Martin Walker wrote:But surely Gone To Lunch is actually in his description using one reverb (and Aether is my go-to choice as well), but inserting its early reflections at different times from the different delay taps, before sending all of them into the late reflections of that same reverb.

In the 1-4 ER instances I vary the predelay setting, 8,16,24 & 32, and have no predelay in the LR instance.

The angels, like the devils, are indeed in the details.

Delays of 10,20,30 & 40 sound noticeably 'better' as in cleaner/clearer, brighter.

Re: Orchestral reverb spacing

PostPosted: Wed Oct 09, 2019 10:15 am
by The Elf
I'm struggling to see, assuming the same ER patterns are chosen, how this method differs from using a few simple delays.

Re: Orchestral reverb spacing

PostPosted: Wed Oct 09, 2019 12:11 pm
by Gone To Lunch
The Elf wrote:I'm struggling to see, assuming the same ER patterns are chosen, how this method differs from using a few simple delays.

I don't know for sure. I am hoping Uncle Hugh will be along shortly.

But as a guess, could it be that since Aether creates the reverberation in realtime, the four differently delayed ER algorithms create four different reverberations which are then combined via the shared LR algorithm, not least because the four ER algorithms are supplied by different sound sources ?

Eg, in my track :

F = front - strings
FM = front midddle - winds
BM = back middle - horns
B = back - percussion

In contrast to the four discrete delays going into the one ER + LR combined.

Thus in the four ER + one LR set up, there is more variation in source, and therefore in output, which I then optimistically perceive as 'better' and 'more realistic' ?

Re: Orchestral reverb spacing

PostPosted: Sun Oct 20, 2019 6:36 am
by Gone To Lunch
Martin Walker wrote:
But surely Gone To Lunch is actually in his description using one reverb (and Aether is my go-to choice as well), but inserting its early reflections at different times from the different delay taps, before sending all of them into the late reflections of that same reverb.


I have now gone back to using just one single reverb instance, but changing the amount sent from each instrument. Because I found that changing the frequency profiles available in Aether actually gave better results. In other words, I hadn't yet understood what this function is in Aether, but when I explored it in more detail, it is very powerful, and works much better than doing EQ on the reverb aux output.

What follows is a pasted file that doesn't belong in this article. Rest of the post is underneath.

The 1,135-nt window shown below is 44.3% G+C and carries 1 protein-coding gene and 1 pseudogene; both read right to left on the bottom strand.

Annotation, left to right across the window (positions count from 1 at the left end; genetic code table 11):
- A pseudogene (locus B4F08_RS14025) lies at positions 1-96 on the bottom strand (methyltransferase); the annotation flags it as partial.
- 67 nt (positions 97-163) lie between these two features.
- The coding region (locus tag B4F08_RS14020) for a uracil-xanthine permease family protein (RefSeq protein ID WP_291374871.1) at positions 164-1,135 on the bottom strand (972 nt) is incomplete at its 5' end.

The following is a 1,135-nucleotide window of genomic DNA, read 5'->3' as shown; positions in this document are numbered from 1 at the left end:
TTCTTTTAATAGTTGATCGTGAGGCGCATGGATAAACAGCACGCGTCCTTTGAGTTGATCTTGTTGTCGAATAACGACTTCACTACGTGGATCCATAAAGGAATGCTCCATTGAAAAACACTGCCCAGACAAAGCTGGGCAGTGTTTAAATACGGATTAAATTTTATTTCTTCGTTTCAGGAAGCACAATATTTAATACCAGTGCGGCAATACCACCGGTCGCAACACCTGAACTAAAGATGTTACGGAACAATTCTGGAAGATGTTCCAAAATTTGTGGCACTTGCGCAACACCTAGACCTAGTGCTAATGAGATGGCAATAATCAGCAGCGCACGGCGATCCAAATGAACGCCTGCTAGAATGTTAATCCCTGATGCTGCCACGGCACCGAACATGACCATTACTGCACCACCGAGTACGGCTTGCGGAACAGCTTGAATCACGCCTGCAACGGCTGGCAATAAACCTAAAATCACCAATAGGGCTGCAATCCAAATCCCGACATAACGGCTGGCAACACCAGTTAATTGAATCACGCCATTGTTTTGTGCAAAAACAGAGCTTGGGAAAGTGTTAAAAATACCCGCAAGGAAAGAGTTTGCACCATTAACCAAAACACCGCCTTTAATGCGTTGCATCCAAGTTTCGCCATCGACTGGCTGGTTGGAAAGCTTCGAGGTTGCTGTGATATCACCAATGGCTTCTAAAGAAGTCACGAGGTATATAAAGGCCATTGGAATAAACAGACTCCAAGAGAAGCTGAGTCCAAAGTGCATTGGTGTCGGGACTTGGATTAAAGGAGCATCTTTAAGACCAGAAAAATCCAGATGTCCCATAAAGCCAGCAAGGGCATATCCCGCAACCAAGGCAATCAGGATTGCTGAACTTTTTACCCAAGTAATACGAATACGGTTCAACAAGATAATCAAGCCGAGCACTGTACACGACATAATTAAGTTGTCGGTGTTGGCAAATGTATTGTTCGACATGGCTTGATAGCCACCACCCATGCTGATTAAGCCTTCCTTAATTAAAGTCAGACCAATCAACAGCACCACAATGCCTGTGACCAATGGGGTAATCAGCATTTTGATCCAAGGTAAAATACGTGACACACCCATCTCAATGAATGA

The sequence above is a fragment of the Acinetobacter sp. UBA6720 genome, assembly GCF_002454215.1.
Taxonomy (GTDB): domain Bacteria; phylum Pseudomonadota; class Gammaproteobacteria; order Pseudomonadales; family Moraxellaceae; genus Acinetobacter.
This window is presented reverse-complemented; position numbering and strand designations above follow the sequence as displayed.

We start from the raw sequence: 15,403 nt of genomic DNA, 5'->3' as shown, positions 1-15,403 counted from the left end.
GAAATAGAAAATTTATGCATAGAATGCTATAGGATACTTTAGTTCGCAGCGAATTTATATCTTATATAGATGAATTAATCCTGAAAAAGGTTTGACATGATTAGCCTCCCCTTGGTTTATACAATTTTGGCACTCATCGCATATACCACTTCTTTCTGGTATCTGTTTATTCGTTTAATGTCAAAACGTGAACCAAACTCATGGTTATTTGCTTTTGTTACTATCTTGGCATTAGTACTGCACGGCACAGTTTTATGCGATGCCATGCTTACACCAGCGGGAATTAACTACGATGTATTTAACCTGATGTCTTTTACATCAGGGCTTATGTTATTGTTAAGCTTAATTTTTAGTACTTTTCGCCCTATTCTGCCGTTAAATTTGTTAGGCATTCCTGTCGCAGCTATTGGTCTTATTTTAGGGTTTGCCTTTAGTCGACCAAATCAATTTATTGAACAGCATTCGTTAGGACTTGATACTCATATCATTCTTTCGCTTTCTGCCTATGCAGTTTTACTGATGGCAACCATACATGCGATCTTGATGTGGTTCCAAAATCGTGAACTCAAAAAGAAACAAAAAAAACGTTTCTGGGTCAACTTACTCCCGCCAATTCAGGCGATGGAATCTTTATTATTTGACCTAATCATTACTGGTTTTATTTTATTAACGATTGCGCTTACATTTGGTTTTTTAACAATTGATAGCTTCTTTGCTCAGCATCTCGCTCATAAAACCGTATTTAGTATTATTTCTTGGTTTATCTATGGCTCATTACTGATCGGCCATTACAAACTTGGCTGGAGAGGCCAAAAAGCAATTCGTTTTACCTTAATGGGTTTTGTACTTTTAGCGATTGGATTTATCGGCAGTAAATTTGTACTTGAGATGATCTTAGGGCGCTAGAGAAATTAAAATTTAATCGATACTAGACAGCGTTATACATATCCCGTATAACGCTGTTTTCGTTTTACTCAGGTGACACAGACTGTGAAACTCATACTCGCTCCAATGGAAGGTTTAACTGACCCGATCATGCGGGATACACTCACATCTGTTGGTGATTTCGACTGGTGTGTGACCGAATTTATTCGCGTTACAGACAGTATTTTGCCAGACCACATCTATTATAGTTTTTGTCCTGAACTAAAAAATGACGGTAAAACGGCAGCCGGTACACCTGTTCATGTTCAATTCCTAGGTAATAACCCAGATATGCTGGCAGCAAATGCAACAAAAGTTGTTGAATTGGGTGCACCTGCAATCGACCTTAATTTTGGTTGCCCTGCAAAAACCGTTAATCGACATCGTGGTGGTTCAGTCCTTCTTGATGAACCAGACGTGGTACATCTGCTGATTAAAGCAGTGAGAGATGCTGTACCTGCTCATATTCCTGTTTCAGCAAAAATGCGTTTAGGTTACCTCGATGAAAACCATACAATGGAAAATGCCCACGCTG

The down side is the ultra-tiny rev send controls in DP, too small to be seen with the naked eye, and no useful numerical display.

Another up side is that it is much easier to trawl through all the presets at the beginning of the process.

Re: Orchestral reverb spacing

PostPosted: Wed Oct 30, 2019 2:27 pm
by Moroccomoose
I Have a question about how pushing the sound further back affects the panning.

Using my Rompler (Proteus 2000), I have 3 stereo pairs for outputs. So I have these set up with delays prior to sending to the reverb for near middle and far distance.

I am now in the process off arranging the orchestra using the MIDI panning and the front to back outputs to place the instruments in the pit.

As an element is pushed further back from the listening position, (not) using the delay, then sending to reverb, do I also need to pan out further. eg 1st violins near the front go to the longest delay with a paning of say L48 and the 1st violins towards the middle go to the next shorter delay with panning to L63. Or do I give both front and middle instruments the same panning.

I get if it sounds good, its good etc and that this is probably a second order effect to the overall sound, but I model physics in my day job and wondered how might be the most accurate way to model the orchestra panning when the instrument is given depth.

Stu.

Re: Orchestral reverb spacing

PostPosted: Wed Oct 30, 2019 3:02 pm
by The Elf
Massive generalisation warning...

Source signals further away will exhibit less stereo 'width'. Sources closer to us (imagine your head inside a piano!) will exhibit more stereo 'width'. Their reverb is agnostic.

So to make something seem more distant I would typically use less overt panning and narrow (if not simply mono) source material.